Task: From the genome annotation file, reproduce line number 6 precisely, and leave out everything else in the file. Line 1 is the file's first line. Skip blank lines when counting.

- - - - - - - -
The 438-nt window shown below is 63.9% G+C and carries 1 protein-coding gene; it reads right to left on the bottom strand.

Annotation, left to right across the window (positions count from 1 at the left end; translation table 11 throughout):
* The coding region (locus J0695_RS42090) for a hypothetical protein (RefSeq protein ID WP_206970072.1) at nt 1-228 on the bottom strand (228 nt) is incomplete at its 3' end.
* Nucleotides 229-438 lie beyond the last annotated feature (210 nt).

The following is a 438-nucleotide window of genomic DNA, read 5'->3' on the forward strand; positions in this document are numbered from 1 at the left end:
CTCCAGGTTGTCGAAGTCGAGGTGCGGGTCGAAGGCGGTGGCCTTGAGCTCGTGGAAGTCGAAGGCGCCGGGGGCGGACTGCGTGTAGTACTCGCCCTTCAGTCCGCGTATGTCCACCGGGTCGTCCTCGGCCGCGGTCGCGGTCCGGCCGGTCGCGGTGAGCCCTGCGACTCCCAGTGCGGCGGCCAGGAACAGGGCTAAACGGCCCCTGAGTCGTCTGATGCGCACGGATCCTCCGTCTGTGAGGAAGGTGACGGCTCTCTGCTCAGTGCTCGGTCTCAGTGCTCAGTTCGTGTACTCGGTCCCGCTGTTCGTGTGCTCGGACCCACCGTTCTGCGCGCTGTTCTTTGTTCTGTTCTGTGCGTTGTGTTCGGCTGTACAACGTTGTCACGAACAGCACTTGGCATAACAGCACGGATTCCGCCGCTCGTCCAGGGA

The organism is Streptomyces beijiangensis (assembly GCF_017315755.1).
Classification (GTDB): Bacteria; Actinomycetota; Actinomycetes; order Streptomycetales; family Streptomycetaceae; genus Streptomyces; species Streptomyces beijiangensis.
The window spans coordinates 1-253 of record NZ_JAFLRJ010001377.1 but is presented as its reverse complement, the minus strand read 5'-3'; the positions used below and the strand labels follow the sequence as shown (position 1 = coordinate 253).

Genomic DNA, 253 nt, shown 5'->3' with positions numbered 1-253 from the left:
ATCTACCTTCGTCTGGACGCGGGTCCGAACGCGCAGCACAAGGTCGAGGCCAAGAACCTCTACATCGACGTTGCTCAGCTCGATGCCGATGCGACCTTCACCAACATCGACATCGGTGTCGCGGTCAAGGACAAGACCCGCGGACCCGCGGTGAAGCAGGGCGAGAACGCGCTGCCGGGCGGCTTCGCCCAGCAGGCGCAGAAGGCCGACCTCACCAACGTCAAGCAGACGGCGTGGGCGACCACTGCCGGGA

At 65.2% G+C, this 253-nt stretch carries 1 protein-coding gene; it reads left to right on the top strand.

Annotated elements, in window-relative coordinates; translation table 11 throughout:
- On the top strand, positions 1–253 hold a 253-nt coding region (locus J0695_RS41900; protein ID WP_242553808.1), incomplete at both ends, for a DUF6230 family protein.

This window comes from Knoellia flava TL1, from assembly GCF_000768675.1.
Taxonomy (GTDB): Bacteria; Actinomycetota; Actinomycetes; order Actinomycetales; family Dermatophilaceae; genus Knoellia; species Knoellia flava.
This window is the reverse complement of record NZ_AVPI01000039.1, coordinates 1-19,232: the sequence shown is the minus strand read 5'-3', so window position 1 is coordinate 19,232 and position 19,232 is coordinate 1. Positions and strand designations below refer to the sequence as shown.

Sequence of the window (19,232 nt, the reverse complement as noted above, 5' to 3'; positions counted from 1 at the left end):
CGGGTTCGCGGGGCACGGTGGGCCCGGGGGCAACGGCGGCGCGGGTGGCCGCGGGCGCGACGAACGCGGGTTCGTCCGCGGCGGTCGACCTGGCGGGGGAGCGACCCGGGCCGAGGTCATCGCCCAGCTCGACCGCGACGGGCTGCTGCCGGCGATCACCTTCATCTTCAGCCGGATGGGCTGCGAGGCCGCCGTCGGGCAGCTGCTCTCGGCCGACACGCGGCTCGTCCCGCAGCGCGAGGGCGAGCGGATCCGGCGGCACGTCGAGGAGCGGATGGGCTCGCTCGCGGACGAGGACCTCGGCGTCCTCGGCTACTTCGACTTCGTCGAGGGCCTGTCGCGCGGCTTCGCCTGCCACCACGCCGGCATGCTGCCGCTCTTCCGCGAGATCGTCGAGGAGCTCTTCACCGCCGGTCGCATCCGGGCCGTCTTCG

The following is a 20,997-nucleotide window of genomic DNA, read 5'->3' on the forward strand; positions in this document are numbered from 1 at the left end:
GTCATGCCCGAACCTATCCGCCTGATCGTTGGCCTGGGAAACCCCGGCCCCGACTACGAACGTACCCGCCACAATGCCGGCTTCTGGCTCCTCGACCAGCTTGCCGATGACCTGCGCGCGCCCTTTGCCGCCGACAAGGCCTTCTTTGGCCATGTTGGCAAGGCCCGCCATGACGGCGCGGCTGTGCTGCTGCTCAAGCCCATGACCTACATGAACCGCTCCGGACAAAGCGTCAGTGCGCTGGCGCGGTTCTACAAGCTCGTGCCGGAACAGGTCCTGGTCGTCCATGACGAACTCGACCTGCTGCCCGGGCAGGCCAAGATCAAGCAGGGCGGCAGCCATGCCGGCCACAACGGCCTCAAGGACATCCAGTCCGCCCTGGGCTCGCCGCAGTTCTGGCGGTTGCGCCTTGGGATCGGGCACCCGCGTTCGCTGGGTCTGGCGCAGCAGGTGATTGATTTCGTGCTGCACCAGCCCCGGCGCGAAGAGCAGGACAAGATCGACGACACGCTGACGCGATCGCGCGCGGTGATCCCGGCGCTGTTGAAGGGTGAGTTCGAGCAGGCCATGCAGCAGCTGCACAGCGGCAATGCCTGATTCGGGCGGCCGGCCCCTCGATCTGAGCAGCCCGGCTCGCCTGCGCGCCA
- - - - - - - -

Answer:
CTCCAGGTTGTCGAAGTCGAGGTGCGGGTCGAAGGCGGTGGCCTTGAGCTCGTGGAAGTCGAAGGCGCCGGGGGCGGACTGCGTGTAGTACTCGCCCTTCAGTCCGCGTATGTCCACCGGGTCGTCCTCGGCCGCGGTCGCGGTCCGGCCGGTCGCGGTGAGCCCTGCGACTCCCAGTGCGGCGGCCAGGAACAGGGCTAAACGGCCCCTGAGTCGTCTGATGCGCACGGATCCTCCGTCTGTGAGGAAGGTGACGGCTCTCTGCTCAGTGCTCGGTCTCAGTGCTCAGTTCGTGTACTCGGTCCCGCTGTTCGTGTGCTCGGACCCACCGTTCTGCGCGCTGTTCTTTGTTCTGTTCTGTGCGTTGTGTTCGGCTGTACAACGTTGTCACGAACAGCACTTGGCATAACAGCACGGATTCCGCCGCTCGTCCAGGGA